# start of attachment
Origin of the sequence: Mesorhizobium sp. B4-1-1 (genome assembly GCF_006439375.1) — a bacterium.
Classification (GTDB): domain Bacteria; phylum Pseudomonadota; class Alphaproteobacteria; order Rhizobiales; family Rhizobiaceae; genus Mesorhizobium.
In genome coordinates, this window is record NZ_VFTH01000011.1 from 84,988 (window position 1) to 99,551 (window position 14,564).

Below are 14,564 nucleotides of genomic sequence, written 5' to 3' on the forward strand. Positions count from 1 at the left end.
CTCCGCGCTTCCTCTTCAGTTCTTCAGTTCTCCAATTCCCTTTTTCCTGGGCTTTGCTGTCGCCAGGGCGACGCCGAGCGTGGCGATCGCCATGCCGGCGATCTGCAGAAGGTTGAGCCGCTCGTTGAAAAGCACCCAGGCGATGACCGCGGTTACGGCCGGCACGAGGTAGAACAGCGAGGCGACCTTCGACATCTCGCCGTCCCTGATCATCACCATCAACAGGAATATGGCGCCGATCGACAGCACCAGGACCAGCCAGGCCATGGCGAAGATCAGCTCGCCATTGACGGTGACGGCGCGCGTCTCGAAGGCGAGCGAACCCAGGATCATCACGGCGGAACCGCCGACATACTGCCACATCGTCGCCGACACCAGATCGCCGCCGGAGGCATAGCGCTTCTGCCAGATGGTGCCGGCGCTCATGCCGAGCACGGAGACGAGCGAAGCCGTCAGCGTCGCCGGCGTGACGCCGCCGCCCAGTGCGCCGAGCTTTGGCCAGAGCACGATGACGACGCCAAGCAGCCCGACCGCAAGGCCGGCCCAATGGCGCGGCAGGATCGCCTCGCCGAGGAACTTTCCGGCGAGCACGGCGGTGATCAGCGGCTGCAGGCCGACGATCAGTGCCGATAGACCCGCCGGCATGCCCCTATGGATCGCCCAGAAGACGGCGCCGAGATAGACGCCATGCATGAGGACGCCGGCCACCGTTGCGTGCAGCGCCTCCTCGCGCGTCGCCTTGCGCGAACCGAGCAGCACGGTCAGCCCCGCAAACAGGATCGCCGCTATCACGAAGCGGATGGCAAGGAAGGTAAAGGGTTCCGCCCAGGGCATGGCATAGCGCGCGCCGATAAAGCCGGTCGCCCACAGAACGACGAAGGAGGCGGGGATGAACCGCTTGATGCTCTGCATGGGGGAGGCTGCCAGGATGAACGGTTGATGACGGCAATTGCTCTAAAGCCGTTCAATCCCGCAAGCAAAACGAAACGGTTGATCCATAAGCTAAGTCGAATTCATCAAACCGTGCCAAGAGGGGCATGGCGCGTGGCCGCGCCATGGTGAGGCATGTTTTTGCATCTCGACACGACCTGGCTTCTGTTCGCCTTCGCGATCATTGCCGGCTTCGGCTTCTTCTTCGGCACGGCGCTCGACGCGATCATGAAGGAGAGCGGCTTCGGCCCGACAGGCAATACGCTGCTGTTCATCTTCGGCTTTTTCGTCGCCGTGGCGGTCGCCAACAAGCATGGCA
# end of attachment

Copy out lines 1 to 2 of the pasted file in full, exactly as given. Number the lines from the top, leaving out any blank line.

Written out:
Origin of the sequence: Mesorhizobium sp. B4-1-1 (genome assembly GCF_006439375.1) — a bacterium.
Classification (GTDB): domain Bacteria; phylum Pseudomonadota; class Alphaproteobacteria; order Rhizobiales; family Rhizobiaceae; genus Mesorhizobium.